Wedding ceremony of Prince Siddhattha

Wedding ceremony of Prince Siddhattha

Wedding ceremony of Prince Siddhattha

6. Wedding ceremony of Prince Siddhattha

When the Future Buddha was sixteen years of age, his father King Suddhodana sent official intimation to his relatives asking them to send their daughters to be married to his son. There arose the following discussion among his relatives, who were Rulers of their own states:—”Siddhattha is of handsome appearance but is not well trained in any manly art”. They did not, therefore, comply with the request of King Suddhodana. The King told his son what his relatives had said about him, when the Prince agreed to show his proficiency as the best bowman of the day. Consequently the most distinguished bowmen of the city were assembled in the palace grounds. The Future Buddha placed them at four different points and directions round him while he stood in the centre. He then said to them. “You must shoot your arrows at me all at the same time”. When the signal to shoot was given, the four archers shot their arrows at him all at once. The Prince defended himself by shooting an arrow which flew like lightning and hit all the four arrows coming in his direction. He thus exhibited his skill, such as none other bowmen could equal. His father’s relatives then sent their daughters, beautiful maidens, of whom the Prince chose Princess Yasodhara whom he married by celebrating a grand wedding.

THE ILLUSTRATED HISTORY OF BUDDHISM
by ASHIN JANAKA BHIVAMSA (Aggamahapandita)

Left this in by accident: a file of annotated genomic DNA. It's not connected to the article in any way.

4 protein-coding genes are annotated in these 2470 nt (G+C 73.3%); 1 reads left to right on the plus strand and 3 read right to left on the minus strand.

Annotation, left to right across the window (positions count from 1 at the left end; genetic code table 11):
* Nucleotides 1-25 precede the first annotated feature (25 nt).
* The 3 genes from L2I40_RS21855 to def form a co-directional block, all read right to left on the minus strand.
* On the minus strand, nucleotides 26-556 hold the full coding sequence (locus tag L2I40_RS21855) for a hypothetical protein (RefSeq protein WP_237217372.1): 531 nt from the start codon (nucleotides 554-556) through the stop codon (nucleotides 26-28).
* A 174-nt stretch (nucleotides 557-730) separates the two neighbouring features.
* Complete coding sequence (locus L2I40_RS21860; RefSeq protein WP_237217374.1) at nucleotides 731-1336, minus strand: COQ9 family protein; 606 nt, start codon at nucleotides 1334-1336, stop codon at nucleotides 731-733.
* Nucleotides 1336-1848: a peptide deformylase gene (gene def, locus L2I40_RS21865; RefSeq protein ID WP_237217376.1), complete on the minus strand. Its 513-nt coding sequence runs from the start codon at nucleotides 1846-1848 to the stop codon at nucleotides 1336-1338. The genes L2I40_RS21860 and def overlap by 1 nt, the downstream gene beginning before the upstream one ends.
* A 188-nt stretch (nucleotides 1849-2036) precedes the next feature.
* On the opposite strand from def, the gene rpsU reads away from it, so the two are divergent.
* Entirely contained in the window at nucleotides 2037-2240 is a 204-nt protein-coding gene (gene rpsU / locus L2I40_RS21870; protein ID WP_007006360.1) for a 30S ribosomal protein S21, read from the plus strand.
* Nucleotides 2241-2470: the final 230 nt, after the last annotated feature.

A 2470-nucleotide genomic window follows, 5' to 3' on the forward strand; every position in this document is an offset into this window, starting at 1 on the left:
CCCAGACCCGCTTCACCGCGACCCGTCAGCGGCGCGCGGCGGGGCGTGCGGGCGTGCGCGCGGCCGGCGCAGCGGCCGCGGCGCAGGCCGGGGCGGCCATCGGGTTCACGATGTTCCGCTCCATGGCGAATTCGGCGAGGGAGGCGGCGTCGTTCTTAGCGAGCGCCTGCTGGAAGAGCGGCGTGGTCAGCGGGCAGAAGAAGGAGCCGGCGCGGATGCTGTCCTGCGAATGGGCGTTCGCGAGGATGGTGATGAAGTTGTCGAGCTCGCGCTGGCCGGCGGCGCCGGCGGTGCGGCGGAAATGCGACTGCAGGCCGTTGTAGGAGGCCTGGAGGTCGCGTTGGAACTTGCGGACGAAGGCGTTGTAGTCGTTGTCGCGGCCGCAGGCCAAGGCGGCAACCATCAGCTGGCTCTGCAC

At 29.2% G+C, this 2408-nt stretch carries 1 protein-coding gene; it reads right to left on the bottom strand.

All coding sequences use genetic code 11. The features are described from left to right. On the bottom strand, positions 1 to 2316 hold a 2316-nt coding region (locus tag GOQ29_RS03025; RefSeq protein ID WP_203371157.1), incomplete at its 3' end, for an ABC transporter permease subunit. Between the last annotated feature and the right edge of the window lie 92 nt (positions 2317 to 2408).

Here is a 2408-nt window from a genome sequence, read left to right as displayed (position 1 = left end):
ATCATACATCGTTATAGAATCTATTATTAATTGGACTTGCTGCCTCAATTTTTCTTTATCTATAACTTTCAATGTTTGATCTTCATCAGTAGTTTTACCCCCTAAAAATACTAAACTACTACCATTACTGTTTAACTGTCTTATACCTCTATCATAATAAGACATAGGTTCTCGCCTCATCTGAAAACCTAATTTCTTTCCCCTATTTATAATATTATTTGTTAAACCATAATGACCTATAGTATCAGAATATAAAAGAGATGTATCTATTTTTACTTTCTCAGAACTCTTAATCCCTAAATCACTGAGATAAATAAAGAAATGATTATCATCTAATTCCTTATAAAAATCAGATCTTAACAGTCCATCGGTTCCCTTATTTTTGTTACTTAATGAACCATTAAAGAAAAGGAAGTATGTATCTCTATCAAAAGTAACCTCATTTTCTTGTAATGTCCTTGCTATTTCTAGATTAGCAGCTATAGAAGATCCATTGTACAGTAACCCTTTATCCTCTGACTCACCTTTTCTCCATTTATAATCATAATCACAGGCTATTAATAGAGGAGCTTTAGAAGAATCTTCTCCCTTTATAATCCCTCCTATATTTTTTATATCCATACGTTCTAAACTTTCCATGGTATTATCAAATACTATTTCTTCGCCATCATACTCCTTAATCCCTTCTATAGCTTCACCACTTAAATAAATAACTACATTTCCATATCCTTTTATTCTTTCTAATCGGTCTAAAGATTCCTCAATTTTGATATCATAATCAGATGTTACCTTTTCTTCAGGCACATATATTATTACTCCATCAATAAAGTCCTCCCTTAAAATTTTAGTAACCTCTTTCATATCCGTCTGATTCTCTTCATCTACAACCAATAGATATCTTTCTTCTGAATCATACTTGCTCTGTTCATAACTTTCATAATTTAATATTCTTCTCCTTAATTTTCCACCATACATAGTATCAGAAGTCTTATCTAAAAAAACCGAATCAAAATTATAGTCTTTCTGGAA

Artist: U Ba Kyi | Link to this post

Khmer Tipitaka 1 – 110

Khmer Tipitaka 1 – 110

The Tipitaka or Pali canon, is the collection of primary Pali language texts which form the doctrinal foundation of Theravada Buddhism. The three divisions of the Tipitaka are: Vinaya Pitaka, Sutta Pitaka, Abhidhamma Pitaka. ព្រះត្រៃបិដក ប្រែថា កញ្រ្ចែង ឬ ល្អី​ ៣ សម្រាប់ដាក់ផ្ទុកពាក្យពេចន៍នៃព្រះសម្មាសម្ពុទ្ធ

Listen to Khmer literature and Dhamma talk by His Holiness Jotannano Chuon Nath, Supreme Patriarch of Cambodia Buddhism.

Jendhamuni

As a solid rock is not shaken by the wind, so the wise are not shaken by blame and praise. As a deep lake is clear and calm, so the wise become tranquil after they listened to the truth... Good people walk on regardless of what happens to them. Good people do not babble on about their desires. Whether touched by happiness or by sorrow, the wise never appear elated or depressed… ~The Dhammapada

Should anyone wish to ridicule me and make me an object of jest and scorn why should I possibly care if I have dedicated myself to others?

Let them do as they wish with me so long as it does not harm them. May no one who encounters me ever have an insignificant contact.

Regardless whether those whom I meet respond towards me with anger or faith, may the mere fact of our meeting contribute to the fulfilment of their wishes.

May the slander, harm and all forms of abuse that anyone should direct towards me act as a cause of their enlightenment.

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